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A University-wide task force charged with investigating sexual assault prevention has yet to issue a finalized set of recommendations—missing an initial January deadline—although administrators hope to release the report this month.
University President Drew G. Faust convened the group in 2014 and tasked a group of students, faculty, and administrators to offer policy recommendations on the prevention of sexual assault. The body, created shortly after The Crimson published an anonymous op-ed written by a student critical of Harvard's response to sexual assault, will also review the results of a sexual conduct climate survey conducted last year.
In a public letter to Faust when Harvard released the survey data, Steven E. Hyman, former provost and chair of the task force, wrote that the body planned to send a report of final recommendations— which could advise a number of broad changes and is still in progress— to Faust in January 2016.
Faust said in a Feb. 1 interview that she has not yet seen a draft of the report, but noted the task force’s final recommendations will build on interim proposals.
“It’s been intervening constantly, saying: ‘Okay, we’re going to improve orientation; we’re going to improve the website; we’re going to improve communication; we’re going to have a campaign after the questionnaire to urge people to go get help and make sure people know what resources are available’” Faust said.
Hyman wrote in a statement that he hopes to finish the report later this month.
“It will include a summary of recommendations that we previously made and which the University has already implemented, such as the doubling of resources at OSAPR, the launch of the SHARE resource web portal, and the sexual conduct survey that was designed and implemented together with the AAU,” Hyman wrote. “The report will have a major focus on new recommendations for the University's consideration.
The task force already made two sets of interim recommendations that, among other suggestions, propose revamping training, examining social spaces, and increasing funding for the Office of Sexual Assault and Prevention.
The task force's first set of recommendations, released in May 2014, suggests more funding for the Office of Sexual Assault and Prevention Response and the creation of a centralized website with resources about responding to sexual assault. Faust accepted the recommendations, which doubled the staff of OSAPR and led to the creation of the website focused on “Sexual Harassment/Assault Response and Education.”
The May 2014 report emphasized the importance of student training and orientation and proposed surveying the student body about sexual assault on campus.
The second set of interim recommendations from May 2015 also focus on student orientation programs, offering proposals to expand sexual assault prevention education—a recommendation that students critical of Harvard’s response to sexual assault have repeatedly demanded. The report also suggests that administrators reexamine school policies on social life and party venues.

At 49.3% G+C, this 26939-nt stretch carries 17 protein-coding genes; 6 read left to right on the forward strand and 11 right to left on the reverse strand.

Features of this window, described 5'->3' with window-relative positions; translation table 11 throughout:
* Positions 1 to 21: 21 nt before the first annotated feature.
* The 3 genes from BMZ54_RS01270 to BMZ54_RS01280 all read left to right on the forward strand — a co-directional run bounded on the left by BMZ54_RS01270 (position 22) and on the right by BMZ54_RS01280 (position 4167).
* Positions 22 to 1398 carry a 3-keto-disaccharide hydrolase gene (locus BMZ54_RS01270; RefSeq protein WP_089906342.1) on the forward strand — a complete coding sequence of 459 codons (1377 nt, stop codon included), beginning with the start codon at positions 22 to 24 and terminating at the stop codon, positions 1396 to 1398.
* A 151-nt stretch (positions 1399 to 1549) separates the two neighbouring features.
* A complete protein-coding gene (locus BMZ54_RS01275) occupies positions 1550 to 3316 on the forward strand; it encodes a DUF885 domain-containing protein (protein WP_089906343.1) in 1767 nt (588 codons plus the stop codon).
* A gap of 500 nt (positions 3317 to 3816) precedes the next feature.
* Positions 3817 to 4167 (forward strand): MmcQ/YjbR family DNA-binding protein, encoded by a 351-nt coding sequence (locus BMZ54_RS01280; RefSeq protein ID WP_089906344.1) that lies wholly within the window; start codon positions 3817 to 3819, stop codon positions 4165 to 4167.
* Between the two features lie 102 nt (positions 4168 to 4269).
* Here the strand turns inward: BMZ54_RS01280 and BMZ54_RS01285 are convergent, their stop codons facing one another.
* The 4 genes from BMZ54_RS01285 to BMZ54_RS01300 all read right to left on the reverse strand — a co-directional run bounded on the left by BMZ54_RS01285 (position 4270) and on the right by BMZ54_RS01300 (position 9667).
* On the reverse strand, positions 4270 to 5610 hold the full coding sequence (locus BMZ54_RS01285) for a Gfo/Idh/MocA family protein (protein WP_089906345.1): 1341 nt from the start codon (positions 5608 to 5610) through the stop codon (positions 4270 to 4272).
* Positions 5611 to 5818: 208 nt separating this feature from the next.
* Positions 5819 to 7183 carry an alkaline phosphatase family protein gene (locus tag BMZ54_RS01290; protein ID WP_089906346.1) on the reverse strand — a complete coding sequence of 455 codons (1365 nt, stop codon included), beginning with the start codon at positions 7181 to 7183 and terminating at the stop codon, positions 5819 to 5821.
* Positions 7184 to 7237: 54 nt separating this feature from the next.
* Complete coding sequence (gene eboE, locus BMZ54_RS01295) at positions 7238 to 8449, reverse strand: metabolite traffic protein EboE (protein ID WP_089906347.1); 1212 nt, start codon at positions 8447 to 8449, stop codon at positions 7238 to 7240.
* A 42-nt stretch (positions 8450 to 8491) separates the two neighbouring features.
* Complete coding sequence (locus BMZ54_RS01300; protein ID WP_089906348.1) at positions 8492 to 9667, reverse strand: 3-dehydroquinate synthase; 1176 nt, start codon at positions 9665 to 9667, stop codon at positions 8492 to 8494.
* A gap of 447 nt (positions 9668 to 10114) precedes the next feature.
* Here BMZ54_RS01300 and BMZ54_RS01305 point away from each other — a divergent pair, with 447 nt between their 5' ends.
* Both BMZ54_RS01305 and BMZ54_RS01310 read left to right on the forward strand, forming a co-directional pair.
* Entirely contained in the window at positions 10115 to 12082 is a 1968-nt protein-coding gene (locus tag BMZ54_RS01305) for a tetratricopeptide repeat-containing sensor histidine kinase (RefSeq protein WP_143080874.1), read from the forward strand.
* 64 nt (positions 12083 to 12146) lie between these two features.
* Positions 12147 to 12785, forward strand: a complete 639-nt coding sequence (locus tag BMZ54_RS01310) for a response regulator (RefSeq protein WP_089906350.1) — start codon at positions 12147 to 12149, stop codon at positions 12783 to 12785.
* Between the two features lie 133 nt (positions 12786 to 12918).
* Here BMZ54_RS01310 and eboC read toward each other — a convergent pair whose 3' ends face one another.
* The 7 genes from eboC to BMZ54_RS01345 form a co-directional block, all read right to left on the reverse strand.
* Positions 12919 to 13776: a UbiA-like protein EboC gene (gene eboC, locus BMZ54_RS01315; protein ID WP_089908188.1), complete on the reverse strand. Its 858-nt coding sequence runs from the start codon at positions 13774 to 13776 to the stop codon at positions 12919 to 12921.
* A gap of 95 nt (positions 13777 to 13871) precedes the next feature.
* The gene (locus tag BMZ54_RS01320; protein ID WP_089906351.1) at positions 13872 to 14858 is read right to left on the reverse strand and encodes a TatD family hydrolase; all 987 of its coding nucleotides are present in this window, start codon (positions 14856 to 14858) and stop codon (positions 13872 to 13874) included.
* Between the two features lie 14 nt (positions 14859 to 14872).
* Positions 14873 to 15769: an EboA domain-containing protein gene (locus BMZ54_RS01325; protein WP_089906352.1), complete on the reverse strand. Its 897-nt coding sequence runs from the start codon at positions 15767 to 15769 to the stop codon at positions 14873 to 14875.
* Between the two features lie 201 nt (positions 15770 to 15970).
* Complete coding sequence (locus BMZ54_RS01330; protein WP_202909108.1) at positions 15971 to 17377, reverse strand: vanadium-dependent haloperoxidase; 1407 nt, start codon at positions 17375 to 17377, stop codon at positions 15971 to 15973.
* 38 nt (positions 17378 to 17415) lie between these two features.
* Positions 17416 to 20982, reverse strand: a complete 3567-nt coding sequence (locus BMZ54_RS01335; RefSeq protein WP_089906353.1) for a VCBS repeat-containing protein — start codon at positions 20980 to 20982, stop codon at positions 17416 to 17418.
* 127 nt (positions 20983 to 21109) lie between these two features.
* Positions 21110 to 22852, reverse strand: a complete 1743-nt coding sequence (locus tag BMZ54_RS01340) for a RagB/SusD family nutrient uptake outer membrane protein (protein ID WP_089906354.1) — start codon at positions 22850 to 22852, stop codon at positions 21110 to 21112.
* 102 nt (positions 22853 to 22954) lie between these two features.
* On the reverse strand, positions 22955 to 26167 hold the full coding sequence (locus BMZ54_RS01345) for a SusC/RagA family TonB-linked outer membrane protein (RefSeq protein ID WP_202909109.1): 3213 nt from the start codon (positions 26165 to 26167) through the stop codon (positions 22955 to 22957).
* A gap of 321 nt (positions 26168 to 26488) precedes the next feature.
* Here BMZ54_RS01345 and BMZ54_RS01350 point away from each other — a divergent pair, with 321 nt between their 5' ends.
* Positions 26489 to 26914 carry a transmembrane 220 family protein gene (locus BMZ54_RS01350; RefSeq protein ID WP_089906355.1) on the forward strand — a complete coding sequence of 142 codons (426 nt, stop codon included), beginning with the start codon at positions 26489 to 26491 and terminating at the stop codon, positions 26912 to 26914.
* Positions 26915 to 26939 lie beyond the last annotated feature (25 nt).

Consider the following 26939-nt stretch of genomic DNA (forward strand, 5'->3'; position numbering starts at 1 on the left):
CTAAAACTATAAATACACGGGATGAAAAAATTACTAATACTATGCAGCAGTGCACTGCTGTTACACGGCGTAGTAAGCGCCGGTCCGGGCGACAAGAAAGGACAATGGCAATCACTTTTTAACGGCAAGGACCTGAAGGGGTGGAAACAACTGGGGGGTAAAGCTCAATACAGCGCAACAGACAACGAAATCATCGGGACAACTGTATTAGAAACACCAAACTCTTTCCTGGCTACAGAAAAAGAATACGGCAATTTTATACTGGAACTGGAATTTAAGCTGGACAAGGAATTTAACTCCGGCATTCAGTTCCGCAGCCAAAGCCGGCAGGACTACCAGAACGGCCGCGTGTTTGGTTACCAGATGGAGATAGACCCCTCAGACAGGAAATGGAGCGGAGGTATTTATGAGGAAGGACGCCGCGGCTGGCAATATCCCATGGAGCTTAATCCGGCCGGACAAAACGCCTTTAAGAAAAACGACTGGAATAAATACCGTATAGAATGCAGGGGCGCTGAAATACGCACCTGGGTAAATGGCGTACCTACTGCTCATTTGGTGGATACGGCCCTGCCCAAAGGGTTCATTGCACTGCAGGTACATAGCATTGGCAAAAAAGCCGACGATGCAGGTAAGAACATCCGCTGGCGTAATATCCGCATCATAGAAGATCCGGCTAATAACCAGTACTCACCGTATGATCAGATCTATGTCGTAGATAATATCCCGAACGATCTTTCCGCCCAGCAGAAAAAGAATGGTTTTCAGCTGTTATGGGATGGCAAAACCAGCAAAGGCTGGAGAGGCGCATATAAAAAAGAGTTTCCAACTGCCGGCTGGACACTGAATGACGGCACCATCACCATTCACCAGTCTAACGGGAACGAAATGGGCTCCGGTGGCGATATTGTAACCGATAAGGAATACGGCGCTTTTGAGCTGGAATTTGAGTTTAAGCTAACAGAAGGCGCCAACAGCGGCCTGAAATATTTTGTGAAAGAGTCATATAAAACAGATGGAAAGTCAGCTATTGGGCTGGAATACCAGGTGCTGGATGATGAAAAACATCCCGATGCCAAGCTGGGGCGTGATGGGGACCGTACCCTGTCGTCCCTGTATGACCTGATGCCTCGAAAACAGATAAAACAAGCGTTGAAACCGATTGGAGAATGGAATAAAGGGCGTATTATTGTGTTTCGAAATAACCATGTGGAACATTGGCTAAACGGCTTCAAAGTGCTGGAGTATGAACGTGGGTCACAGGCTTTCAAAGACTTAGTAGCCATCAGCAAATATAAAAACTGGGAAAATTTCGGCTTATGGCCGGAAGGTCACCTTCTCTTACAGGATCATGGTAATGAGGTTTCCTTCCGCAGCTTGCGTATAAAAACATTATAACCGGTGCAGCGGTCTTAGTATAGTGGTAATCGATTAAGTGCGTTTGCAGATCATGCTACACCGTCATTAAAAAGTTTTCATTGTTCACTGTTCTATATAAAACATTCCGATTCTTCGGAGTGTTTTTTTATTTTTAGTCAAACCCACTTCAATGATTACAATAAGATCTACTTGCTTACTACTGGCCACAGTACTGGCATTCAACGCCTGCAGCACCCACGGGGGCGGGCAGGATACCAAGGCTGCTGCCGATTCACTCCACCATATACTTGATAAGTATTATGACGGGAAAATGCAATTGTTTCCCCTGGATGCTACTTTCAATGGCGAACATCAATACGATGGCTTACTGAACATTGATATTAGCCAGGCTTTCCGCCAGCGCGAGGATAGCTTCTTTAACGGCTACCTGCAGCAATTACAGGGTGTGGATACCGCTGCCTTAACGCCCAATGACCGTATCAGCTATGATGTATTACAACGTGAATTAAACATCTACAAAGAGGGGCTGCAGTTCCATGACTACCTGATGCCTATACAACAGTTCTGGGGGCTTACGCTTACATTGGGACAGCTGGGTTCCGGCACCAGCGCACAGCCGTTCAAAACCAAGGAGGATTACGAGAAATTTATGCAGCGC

“In the meantime, we recommend that the Schools consider their policies and practices as they relate to student use of campus space or other socially-focused policies to evaluate whether they are having incidental and unintended consequences,” the May 2015 report states.
The pending final report will come as many undergraduates denounce Harvard's response to sexual assault, and officers of at least one of the College’s historically male final clubs factored the recommendations into a decision to go co-ed.
“If the Fox Club does not become a coed club, it will be categorized with all the other clubs when Harvard releases qualitative sexual assault information,” Fox Club undergraduate officers wrote to club graduates last October.
Jessica R. Fournier ’17, an organizer for the anti-sexual assault advocacy group Our Harvard Can Do Better, said she was frustrated by what she called a lack of transparency regarding the task force’s timeline, decisions, and membership criteria.
“I think the most important thing coming out of this report is that what gets recommended is actionable and implemented, and that this report should have detailed suggestions for what needs to change,” Fournier said. “A document like this should not be meaningless, but if change is not actually taken in the future, it is meaningless.”
In the last few years, Harvard has overhauled and reexamined its approach to sexual assault. Most recently, the University overhauled its Title IX policies in 2014, instituting a “preponderance of the evidence” standard for investigating allegations of sexual assault and harassment and established a centralized office for investigating sexual assault. A federal investigation into the College’s Title IX compliance is ongoing.
—Staff writer Andrew M. Duehren can be reached at email@example.com. Follow him on Twitter @aduehren.
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